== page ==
Laboratory researchers support New Mexico small businesses

Using top-tier expertise and facilities to solve technical challenges through NMSBA

By Hannah Conrad | August 18, 2023

Mercury Bio Sm
Santa Fe-based Mercury Bio was looking to understand how silencing RNA (siRNA) could treat human diseases.

Starting and running a small business is no small feat. There are limited resources, technical challenges, and questions about validity, credibility and scalability. How do you get answers? How do you get your foot in the door with investors when you may not have the facilities or expertise to prove your product really is the next big idea?

Enter the New Mexico Small Business Assistance (NMSBA) program. At no cost to the business, this program provides small businesses access to the expertise of scientists and engineers at Los Alamos and Sandia national laboratories to help solve challenges. Experts at the labs have helped companies overcome barriers including scalability and growth, proof of concept and product validation tests, and design consultation and improvement.

With the support of the State of New Mexico, since 2000, the two national laboratories have provided $76.1 million in technical assistance to 3,204 businesses, enabling 10,211 jobs to be created and retained across the state’s 33 counties.

Here are two recent examples of how NMSBA and Los Alamos have impacted New Mexico businesses in the biotechnology sector:

Disrupting disease with siRNA

Located in Santa Fe, Mercury Bio (formerly Spartina Biotechnologies) is developing a drug delivery platform and process to treat human diseases at a biomolecular, genomic level. Three other companies joined Mercury Bio to understand how siRNA could treat human disease: Sayre Consulting, Mountain Vector Energy and Pajarito Cloud Computing.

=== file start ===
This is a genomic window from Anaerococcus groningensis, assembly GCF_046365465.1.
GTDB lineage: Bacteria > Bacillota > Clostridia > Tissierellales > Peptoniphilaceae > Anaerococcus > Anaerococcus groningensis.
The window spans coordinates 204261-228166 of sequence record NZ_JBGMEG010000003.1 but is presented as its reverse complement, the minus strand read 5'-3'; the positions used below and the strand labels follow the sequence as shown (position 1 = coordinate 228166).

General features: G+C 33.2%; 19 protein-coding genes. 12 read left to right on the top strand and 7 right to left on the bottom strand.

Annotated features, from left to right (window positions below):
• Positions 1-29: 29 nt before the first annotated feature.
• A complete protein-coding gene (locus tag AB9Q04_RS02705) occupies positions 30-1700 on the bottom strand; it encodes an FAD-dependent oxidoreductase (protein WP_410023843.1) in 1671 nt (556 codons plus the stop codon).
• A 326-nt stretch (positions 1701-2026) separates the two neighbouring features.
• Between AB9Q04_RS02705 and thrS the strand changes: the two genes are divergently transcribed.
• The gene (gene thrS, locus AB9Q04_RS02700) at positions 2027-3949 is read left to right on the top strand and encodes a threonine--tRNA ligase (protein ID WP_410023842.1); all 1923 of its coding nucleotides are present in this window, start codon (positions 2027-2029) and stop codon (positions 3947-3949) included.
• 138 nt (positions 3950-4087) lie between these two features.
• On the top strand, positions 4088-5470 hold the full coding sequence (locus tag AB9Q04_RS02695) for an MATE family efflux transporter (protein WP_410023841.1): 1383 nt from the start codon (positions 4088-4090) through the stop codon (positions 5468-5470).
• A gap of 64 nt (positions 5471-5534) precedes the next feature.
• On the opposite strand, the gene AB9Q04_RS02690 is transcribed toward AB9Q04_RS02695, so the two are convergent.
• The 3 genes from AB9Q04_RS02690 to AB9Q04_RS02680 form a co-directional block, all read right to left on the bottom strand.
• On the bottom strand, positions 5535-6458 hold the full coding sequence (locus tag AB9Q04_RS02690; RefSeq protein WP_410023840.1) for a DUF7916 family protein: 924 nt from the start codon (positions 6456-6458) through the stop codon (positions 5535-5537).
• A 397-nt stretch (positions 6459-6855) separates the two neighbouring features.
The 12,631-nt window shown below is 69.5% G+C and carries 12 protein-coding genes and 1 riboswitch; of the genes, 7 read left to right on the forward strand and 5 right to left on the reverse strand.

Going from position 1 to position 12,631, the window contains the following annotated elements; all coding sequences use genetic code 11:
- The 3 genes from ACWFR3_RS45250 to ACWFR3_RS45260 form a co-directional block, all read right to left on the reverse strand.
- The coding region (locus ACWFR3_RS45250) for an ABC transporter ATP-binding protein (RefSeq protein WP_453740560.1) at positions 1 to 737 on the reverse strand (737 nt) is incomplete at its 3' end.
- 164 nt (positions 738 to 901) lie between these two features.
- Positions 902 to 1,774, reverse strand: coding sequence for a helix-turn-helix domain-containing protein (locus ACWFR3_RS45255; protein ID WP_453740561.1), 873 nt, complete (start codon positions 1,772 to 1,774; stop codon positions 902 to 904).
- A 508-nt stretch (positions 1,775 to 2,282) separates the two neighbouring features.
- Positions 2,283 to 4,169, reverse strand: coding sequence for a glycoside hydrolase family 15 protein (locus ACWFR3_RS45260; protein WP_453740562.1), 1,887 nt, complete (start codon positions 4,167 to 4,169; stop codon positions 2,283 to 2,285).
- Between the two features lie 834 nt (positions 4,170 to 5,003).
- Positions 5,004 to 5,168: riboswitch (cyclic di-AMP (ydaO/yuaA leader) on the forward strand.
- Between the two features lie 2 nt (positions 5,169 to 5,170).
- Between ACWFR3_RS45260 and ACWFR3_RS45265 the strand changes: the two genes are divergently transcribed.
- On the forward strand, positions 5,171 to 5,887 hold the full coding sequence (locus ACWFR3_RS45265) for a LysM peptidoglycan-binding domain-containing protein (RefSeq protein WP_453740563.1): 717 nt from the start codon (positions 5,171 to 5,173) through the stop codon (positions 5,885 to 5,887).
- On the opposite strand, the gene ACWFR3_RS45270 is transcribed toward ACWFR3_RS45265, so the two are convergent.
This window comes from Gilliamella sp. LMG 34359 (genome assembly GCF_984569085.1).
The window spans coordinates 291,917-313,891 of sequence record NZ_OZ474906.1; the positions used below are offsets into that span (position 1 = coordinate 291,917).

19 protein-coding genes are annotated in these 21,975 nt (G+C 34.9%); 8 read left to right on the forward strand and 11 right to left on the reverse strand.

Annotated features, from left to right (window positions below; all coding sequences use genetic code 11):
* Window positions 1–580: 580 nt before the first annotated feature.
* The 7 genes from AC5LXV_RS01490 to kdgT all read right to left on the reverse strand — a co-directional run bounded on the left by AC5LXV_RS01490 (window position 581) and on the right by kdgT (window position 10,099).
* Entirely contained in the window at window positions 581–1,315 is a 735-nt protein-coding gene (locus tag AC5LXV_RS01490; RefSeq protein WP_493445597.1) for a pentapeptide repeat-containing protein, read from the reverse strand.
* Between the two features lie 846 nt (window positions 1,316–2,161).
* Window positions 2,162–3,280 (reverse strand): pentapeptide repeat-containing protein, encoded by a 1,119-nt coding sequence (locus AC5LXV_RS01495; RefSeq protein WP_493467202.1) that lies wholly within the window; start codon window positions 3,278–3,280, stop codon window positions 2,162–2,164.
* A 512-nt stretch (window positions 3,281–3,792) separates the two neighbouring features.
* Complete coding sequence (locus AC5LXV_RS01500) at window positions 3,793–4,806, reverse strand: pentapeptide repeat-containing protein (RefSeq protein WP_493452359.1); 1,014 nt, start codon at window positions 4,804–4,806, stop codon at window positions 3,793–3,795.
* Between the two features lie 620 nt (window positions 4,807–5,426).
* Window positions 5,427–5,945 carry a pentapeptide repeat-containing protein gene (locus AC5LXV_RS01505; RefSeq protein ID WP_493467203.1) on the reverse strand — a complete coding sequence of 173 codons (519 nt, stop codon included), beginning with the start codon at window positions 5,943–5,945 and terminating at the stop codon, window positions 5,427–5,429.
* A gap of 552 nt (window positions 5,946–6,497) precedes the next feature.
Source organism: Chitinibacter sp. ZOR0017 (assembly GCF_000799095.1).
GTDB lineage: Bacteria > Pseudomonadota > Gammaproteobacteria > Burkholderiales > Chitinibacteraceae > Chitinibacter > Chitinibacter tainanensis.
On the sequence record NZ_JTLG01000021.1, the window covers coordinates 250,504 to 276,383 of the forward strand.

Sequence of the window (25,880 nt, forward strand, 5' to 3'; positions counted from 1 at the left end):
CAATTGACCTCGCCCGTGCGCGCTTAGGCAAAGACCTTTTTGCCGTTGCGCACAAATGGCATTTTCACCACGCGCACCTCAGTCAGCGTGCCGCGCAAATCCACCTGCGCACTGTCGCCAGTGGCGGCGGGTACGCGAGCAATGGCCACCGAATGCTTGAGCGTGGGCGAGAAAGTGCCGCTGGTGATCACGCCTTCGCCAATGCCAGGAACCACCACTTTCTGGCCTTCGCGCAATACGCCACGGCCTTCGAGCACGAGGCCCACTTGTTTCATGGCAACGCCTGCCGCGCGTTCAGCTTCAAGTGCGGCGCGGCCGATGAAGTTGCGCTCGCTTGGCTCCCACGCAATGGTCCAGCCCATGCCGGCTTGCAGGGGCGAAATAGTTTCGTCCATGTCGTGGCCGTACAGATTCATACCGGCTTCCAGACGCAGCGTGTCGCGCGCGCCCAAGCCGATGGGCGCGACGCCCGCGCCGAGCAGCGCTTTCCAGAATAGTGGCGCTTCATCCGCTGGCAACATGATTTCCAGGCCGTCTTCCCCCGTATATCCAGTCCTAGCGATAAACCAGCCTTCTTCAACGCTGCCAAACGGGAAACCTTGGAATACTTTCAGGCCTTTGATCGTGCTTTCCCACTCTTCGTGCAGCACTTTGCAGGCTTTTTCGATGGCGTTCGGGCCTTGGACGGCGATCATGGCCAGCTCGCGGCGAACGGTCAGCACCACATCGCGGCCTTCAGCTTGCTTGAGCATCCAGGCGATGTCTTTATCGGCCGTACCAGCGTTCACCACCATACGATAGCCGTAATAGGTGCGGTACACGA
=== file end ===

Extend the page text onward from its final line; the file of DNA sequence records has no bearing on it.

Silencing RNA (siRNA) sticks to viral RNA—interrupting its behavior. Mercury Bio needed to understand where on the viral RNA strand siRNA would be most disruptive. But, running lab experiments on every disease and RNA sequence would be an extremely expensive and time consuming task. To help streamline the process, Mercury Bio reached out to NMSBA for computational modeling and was paired with Garrett Kenyon at Los Alamos National Laboratory. 

Kenyon and his team used artificial intelligence and machine learning to model the actions of siRNA in treating human diseases. The team utilized previous RNA data from a protein database for machine learning techniques pioneered at Los Alamos to develop a predictive model for how RNA folds. With this data, the team was able to evaluate where siRNA is most disruptive within the shape of each viral RNA molecule. 

“Being able to access world-class scientists and the tools and facilities of national labs is a remarkable benefit to small businesses,” says Bruce McCormick, CEO of Mercury Bio.

Mercury Bio is still in the research phase as a company, but completion of this NMSBA project granted them valuable technical insight into their products. The company is in the process of obtaining investment and hiring scientists and lab technicians. They funded a cooperative research and development agreement (CRADA) and will continue working with Los Alamos in a Technology Readiness Initiative project. 

The gut feeling of holistic supplements

Siddha Labs is an ayurvedic herbal supplements company based in Santa Fe which provides natural solutions for wellness needs ranging from immune and memory system support to tattoo aftercare. 

As Siddha Labs continued to bring Eastern medical science and solutions to the Americas, owner Amaya Shiva knew she would need to gather data through a Western lens to evaluate her products. She reached out to NMSBA and was partnered with Armand Dichosa and his team from Los Alamos National Laboratory to run growth analyses of L. acidophilus, a probiotic, to validate the benefits of the herbal supplement Triphala used in the products.

Dichosa and his team demonstrated the proof of concept that microbial communities’ growth responded to Triphala. The Los Alamos team designed a novel protocol and identified an appropriate microbiome that mimics the human gut microbial community. The team revealed the microbial communities responded positively to the supplements. 

Their findings allowed Siddha Labs to better understand product functionality. As a result, the company was able to secure its first private investor, which will allow them to focus and expand product development and enhance operations. The company is seeking to hire contractors to further company growth in New Mexico.

“When people hear that I’m doing research in partnership with a national lab, they listen,” says Shiva. “This is only just the beginning thanks to NMSBA.”